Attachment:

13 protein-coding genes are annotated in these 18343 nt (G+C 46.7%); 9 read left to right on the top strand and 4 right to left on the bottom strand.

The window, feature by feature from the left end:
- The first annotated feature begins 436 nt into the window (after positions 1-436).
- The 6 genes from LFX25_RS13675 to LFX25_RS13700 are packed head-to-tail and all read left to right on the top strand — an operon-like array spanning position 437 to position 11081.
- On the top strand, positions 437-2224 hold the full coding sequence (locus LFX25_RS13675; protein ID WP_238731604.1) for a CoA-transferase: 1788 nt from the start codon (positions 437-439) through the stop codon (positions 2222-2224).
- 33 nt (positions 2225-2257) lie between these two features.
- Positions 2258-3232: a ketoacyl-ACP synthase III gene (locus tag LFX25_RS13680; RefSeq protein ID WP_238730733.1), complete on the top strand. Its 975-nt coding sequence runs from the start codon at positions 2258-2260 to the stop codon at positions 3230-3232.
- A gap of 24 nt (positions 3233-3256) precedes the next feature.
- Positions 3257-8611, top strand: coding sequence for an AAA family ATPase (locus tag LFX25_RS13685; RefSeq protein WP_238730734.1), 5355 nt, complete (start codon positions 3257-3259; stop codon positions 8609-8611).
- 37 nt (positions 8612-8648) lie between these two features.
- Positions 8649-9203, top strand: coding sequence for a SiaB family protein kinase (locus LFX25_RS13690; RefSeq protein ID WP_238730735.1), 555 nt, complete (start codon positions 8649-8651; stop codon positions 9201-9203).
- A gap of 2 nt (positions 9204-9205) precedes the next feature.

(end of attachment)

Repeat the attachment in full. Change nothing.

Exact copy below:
13 protein-coding genes are annotated in these 18343 nt (G+C 46.7%); 9 read left to right on the top strand and 4 right to left on the bottom strand.

The window, feature by feature from the left end:
- The first annotated feature begins 436 nt into the window (after positions 1-436).
- The 6 genes from LFX25_RS13675 to LFX25_RS13700 are packed head-to-tail and all read left to right on the top strand — an operon-like array spanning position 437 to position 11081.
- On the top strand, positions 437-2224 hold the full coding sequence (locus LFX25_RS13675; protein ID WP_238731604.1) for a CoA-transferase: 1788 nt from the start codon (positions 437-439) through the stop codon (positions 2222-2224).
- 33 nt (positions 2225-2257) lie between these two features.
- Positions 2258-3232: a ketoacyl-ACP synthase III gene (locus tag LFX25_RS13680; RefSeq protein ID WP_238730733.1), complete on the top strand. Its 975-nt coding sequence runs from the start codon at positions 2258-2260 to the stop codon at positions 3230-3232.
- A gap of 24 nt (positions 3233-3256) precedes the next feature.
- Positions 3257-8611, top strand: coding sequence for an AAA family ATPase (locus tag LFX25_RS13685; RefSeq protein WP_238730734.1), 5355 nt, complete (start codon positions 3257-3259; stop codon positions 8609-8611).
- 37 nt (positions 8612-8648) lie between these two features.
- Positions 8649-9203, top strand: coding sequence for a SiaB family protein kinase (locus LFX25_RS13690; RefSeq protein ID WP_238730735.1), 555 nt, complete (start codon positions 8649-8651; stop codon positions 9201-9203).
- A gap of 2 nt (positions 9204-9205) precedes the next feature.